If you think General Data Privacy Regulation (GDPR) fines are only for big companies like Facebook, you're wrong.
Yes, their fines make big news. Another €1M fine from Italy for Cambridge Analytica on top of €10M for misleading sign-in practices and €3M for What'sApp data plus a whole suite of investigations underway in Ireland makes for a lot of ink. Plus Facebook is a living test case for what is (and isn't) possible. (To say nothing of the $5 billion in fines levied by the U.S.!)
The quieter fines don't see quite as much press, but that doesn't mean that they're not happening. Just ask the Spanish soccer league La Liga or Portuguese hospital Centro Hospitalar Barreiro Montijo.
Motivation Intended (And Storing in Plain Text = Bad)
Data privacy fines also get a lot of ink and eyeballs because deterrents are viewed as great motivators, but a deeper look at Knuddels.de reveals that deterrents aren't the entire rationale behind the GDPR.
The first GDPR fine from Germany followed a hack of the chat app Knuddels.de. In September of 2018, 808,000 email addresses and passwords were compromised, with 330,000 unique users exposed. The company reported within the 72-hour requirement, but after the Landesbeauftragter für den Datenschutz (LfDl) investigation revealed that the passwords had been stored in plain text, they received a relatively low €20,000 fine.
It's helpful to consider that GDPR didn't just pop up out of nowhere. It evolved from existing data privacy laws and the intent to alter company behavior.
The GDPR report cited Knuddels.de's "exemplary cooperation" and, as LfDl Head Stefan Brink told the International Association of Privacy Professionals (IAPP), "As a DPA it is not important for the LfDI to compete for the highest possible fines. What counts in the end is the improvement of data protection and data security for the users concerned."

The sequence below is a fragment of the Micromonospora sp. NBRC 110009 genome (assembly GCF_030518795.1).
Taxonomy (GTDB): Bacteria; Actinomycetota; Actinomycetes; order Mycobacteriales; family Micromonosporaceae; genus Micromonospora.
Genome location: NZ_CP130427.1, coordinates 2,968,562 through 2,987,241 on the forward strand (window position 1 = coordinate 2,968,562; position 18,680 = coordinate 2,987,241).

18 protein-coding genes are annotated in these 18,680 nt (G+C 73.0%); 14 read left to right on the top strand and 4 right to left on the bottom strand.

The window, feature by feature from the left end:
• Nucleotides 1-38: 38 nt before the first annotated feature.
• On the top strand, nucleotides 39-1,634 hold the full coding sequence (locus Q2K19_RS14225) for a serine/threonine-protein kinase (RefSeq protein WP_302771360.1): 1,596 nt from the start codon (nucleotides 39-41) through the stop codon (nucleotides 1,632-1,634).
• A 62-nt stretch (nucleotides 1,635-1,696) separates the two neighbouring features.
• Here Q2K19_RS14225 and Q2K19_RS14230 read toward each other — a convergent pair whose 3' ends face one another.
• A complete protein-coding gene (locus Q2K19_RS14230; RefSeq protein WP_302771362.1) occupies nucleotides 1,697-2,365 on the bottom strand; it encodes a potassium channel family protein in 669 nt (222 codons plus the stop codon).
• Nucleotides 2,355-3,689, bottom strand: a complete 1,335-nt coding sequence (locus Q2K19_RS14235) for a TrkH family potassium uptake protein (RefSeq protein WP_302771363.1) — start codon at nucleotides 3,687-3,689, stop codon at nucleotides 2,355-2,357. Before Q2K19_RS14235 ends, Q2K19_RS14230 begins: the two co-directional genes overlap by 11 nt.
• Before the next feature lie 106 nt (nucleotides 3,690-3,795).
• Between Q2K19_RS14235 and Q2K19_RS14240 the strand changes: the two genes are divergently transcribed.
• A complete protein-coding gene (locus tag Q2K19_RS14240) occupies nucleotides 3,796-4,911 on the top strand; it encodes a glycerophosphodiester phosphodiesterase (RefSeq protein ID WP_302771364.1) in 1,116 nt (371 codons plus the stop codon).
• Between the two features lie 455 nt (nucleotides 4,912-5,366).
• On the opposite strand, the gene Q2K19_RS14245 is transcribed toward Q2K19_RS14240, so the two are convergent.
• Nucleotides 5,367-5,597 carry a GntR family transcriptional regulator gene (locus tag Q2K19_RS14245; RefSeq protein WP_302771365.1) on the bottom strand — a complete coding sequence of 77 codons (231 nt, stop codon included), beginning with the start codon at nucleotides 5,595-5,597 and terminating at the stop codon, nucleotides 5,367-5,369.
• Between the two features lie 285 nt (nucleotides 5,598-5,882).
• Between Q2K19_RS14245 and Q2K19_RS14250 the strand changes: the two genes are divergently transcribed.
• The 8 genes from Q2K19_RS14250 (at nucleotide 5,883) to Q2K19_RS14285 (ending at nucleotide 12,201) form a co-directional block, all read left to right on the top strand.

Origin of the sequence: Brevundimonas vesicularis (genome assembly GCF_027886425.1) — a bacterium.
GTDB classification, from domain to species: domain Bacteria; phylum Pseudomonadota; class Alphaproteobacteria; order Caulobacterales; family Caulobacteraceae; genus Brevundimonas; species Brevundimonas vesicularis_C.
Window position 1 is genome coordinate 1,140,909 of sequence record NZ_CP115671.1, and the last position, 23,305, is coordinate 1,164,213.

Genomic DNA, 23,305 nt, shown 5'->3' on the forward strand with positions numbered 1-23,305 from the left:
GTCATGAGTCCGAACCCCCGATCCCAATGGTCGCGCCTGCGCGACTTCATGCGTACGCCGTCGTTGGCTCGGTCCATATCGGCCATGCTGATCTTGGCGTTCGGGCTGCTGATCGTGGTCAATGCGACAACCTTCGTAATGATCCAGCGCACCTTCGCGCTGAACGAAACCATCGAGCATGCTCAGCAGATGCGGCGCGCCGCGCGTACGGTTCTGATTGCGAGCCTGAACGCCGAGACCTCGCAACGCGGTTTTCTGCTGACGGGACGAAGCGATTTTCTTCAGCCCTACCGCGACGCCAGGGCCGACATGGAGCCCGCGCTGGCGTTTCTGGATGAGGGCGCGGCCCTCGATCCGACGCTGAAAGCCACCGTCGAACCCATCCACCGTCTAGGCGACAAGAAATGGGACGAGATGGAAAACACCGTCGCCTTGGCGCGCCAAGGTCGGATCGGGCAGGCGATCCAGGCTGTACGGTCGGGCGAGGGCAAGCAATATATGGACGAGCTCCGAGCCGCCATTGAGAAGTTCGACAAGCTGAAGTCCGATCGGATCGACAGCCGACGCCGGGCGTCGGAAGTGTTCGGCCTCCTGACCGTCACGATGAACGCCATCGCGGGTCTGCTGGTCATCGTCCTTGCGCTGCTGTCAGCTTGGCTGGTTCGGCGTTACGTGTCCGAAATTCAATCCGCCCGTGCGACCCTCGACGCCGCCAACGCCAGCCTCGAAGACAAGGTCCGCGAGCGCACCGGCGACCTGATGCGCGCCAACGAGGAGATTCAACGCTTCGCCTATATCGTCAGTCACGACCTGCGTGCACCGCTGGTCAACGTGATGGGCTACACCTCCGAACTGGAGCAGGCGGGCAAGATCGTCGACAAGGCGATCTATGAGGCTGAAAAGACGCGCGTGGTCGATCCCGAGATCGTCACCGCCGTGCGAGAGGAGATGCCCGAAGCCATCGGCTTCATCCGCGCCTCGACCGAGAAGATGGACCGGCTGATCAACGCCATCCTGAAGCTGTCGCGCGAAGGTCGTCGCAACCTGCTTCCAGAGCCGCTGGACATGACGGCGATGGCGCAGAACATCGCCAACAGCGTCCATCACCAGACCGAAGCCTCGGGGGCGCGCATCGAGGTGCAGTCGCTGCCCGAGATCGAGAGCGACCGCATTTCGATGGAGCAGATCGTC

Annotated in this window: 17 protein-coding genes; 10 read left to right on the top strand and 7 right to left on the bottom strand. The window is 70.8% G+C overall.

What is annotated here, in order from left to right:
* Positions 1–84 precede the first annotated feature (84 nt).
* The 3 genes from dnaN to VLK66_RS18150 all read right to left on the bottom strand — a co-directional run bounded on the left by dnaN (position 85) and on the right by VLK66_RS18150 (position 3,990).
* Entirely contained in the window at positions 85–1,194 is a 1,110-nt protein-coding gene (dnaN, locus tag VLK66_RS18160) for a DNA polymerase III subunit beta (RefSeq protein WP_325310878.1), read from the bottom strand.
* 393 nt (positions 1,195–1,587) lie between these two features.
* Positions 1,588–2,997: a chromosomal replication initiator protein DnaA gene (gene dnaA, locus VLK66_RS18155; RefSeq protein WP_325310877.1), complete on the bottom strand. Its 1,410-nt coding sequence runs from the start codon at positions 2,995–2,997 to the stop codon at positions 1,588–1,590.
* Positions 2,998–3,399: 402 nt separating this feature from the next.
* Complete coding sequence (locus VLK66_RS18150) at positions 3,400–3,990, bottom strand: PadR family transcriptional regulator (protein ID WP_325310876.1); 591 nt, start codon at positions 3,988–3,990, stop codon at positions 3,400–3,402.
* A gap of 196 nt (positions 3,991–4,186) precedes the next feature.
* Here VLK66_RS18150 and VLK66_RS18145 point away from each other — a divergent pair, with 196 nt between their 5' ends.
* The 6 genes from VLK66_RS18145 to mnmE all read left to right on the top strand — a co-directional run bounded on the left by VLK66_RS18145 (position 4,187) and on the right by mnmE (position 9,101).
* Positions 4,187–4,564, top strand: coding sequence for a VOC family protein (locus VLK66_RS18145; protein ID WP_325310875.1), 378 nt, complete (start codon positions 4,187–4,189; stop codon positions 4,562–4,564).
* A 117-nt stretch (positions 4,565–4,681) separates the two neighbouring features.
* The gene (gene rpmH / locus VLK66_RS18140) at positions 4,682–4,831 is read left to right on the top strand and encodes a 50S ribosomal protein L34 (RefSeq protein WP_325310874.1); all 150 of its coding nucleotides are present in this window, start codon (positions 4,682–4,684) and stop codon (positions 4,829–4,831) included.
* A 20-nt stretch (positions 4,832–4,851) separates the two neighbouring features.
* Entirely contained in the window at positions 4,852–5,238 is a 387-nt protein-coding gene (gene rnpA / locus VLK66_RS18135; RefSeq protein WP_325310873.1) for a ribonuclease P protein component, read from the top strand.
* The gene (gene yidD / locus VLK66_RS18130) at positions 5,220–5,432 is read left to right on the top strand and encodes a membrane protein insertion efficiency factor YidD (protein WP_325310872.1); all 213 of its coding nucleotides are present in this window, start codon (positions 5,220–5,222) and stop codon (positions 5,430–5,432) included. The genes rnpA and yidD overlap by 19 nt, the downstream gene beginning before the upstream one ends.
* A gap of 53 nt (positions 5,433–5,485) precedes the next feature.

SIDE NOTE: If you're currently storing your passwords in plain text and feeling somewhat relieved because Facebook and Twitter have also done so, please stop. Not everyone is as forgiving as the LfDl and they might become less forgiving over time. We can also help you with more secure storage --- and it will be relatively painless. The key takeaways from above are that cooperation matters and the end goal isn't torturing tech companies --- the end goal is the improvement of data protection and security.
U.S Patchwork - New York Indicator
The recently failed New York Privacy Act would have required businesses to act as "data fiduciaries," meaning that companies would be required to put the interest of their people whose data they protect ahead of their own financial interests, much the way that doctors or lawyers are required to protect data (more on that in this Atlantic article.)
The bill would also allow "private right of action," which means private parties could bring lawsuits and it would apply to companies of any size. It also would have applied to businesses of any size.
Although a comprehensive New York Privacy Act looks unlikely, don't be lulled by the fact that this act recently failed. Parts of it could come back to life in the next session — and it's not the only U.S. state addressing data privacy.
Nevada recently updated their law to include opt-out rights for data sales--- and it goes into effect October 2019. Maine also passed a law reportedly tougher than CCPA, which will require users to opt-in before companies can sell data. It goes into effect on Jan. 1, 2020, and more are on the books.
Get Ahead of the Patchwork of Legislation
Many are already complaining about the disruptive impact of the patchwork of U.S. state data privacy laws. The U.S. Congress is working on putting something together before CCPA goes into effect.
By this time next year it's unlikely that anyone will forgive you for storing passwords in plain text.
Identity can be a great way to start getting your data house in order. You can learn more here about why our customers often begin with authentication or reach out to an Auth0 resource for info on how we can help with your specific needs.
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